Riding on highways is deadly for cyclists
CYCLING on Queensland's highways is a deadly activity - and the Bruce and Kennedy Hwys top the list for bicycle rider deaths.
An analysis of 15 years of Queensland Government crash data has revealed almost 5000 people were hospitalised or killed on Queensland roads between 2001 and 2016.
The government data shows 145 bicycle riders have been killed on Queensland roads and 4788 people were hospitalised after crashes involving bicycles.
The Bruce Hwy and north Queensland's Kennedy Hwy are the two deadliest roads for cyclists in the state. But most fatal crashes involving a bicycle occurred on local roads.
Bicycle riders can ride on a highway unless signs say otherwise.
The state's top cyclist and motorist groups have both called for more bikeways to be installed when highways are upgraded and for cyclists and motorists to share the road safely.
Bicycling Queensland CEO Ben Wilson said bicycle riders needed to prioritise their safety.
"I'm always shocked that the predominant of most people's riding attire is black. It's just nuts," he said.
"Then you'll notice people riding on a $5000 bike in the morning or evening without a light."
Mr Wilson said more bikeways needed to be built to keep riders safe. He praised the construction of bikeways alongside the Pacific and Ipswich Motorways.
RACQ spokeswoman Lauren Ritchie said separate bicycle infrastructure should be built alongside any new or upgraded highway.
But she said the cost of building a bikeway the length of some of the state's major trade routes, such as the Bruce Hwy, was prohibitive.
"The safest approach would be to have cyclists in a lane of their own that is fenced off or in a separate bikeway," she said.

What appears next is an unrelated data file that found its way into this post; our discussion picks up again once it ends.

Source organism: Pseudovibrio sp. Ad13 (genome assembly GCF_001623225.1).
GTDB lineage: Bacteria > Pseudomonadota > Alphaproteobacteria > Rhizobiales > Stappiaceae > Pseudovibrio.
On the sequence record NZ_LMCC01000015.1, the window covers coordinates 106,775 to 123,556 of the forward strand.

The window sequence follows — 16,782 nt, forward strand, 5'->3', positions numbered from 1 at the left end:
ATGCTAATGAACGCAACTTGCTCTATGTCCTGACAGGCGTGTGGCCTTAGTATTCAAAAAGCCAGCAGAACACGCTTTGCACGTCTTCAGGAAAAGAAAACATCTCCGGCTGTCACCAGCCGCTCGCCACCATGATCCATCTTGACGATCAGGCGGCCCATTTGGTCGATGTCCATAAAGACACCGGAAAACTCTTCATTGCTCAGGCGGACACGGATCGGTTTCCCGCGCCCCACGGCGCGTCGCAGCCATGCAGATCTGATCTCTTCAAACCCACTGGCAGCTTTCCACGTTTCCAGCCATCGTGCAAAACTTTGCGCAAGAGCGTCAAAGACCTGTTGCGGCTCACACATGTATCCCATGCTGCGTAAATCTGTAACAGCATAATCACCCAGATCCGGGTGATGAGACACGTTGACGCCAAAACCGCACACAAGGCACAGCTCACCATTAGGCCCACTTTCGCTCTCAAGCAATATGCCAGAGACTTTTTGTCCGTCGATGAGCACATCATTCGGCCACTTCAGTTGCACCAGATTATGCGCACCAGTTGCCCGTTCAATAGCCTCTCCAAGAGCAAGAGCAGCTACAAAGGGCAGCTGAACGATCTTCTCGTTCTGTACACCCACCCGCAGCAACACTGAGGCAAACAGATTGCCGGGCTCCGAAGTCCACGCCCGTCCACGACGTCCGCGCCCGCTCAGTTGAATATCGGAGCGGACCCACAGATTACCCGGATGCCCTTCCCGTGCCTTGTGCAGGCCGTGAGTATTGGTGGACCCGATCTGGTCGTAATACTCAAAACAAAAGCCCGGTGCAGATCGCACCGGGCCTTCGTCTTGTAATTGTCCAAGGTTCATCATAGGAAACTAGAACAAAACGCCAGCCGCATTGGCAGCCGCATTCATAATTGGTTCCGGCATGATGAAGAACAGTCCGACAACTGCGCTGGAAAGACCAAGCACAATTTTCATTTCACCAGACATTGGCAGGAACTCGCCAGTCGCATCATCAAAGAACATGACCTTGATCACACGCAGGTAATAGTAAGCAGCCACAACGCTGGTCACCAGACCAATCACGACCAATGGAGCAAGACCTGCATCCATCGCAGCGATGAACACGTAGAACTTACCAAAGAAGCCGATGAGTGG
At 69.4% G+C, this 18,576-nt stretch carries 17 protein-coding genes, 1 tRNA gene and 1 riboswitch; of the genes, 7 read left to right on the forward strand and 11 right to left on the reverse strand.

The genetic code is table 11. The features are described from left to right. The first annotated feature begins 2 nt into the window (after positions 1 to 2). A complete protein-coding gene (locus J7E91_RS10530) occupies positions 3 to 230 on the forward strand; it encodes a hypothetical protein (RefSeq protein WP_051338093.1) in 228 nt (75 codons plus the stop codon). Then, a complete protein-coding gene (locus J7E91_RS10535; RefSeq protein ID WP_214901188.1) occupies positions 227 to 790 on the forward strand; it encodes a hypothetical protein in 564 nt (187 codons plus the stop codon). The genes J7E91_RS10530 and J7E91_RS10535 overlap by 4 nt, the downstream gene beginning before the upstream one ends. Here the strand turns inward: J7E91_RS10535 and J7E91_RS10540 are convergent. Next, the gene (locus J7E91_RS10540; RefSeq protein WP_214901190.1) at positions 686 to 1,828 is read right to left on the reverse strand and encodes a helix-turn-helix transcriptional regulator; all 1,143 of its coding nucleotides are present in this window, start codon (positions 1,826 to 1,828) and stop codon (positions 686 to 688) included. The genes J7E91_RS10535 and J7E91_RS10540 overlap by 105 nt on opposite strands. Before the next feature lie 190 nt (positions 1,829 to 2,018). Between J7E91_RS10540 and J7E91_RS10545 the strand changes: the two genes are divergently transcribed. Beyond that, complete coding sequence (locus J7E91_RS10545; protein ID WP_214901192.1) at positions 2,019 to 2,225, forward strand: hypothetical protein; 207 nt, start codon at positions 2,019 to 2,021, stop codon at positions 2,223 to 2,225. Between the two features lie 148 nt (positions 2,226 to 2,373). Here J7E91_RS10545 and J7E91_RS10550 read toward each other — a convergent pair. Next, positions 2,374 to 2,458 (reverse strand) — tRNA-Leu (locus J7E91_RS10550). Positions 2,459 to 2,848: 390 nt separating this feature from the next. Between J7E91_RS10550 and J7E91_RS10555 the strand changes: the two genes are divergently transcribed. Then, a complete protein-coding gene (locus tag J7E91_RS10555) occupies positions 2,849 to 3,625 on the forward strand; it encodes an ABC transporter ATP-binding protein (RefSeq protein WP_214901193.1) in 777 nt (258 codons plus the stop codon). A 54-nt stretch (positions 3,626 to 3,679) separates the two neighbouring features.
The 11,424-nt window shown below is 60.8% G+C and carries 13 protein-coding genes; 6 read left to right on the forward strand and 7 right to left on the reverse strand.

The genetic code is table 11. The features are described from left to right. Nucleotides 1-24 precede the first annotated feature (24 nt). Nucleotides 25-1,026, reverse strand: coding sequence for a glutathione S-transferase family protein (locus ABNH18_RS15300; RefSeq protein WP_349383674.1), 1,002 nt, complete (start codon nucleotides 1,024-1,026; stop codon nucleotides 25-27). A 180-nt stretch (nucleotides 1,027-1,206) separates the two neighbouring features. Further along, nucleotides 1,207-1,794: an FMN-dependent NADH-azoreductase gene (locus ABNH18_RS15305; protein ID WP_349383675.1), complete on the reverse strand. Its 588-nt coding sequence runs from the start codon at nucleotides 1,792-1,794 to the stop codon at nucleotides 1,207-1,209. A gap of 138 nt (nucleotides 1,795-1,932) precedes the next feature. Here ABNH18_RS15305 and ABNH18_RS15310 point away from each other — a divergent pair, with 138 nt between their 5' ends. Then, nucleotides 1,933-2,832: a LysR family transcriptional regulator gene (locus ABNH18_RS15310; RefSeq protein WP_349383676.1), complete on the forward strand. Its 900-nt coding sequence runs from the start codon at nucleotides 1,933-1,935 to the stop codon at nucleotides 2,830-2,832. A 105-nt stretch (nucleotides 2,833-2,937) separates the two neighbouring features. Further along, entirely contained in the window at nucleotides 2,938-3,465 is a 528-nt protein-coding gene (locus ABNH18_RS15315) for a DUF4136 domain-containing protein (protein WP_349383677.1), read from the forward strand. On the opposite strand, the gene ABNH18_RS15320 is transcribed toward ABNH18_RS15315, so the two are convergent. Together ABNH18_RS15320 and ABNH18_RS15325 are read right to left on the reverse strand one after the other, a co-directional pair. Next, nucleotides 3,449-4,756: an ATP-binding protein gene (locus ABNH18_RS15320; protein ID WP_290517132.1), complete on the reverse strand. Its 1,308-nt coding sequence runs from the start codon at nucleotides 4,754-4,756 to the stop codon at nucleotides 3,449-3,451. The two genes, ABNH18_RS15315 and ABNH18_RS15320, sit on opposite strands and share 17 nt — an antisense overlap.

"But that's a very expensive exercise - especially on something like the Bruce Hwy."
Road Safety Minister Mark Bailey said every road death was a "sober reminder" that safety needs to be prioritised.
"We know that crashes involving bicycles are more likely to be fatal at higher speeds, however the majority of deaths occur on lower speed limit roads of 60kmh or less," he said.
"Every death on our roads is one too many and these statistics are a sober reminder that we all need to think safety first."
Mr Bailey said the government was spending $162 million over four years to improve dedicated bicycle infrastructure.
"This infrastructure includes bike lanes, off-road shared paths and other provisions like wide shoulders on rural roads," he said.
Ms Ritchie urged motorists to take care around bicycle riders and remember who was more vulnerable if a crash occurred.
"We would urge all motorists to give room to cyclists," she said.
"We're all in this together."
But Mr Wilson said some drivers had a poor attitude towards any cyclist.
"People will stop for a family of ducks, but if some people see a bike rider on the road their initial reaction is one of anger," he said.
"That could be someone training for the Commonwealth Games, or even just a 50-year-old trying to get into shape."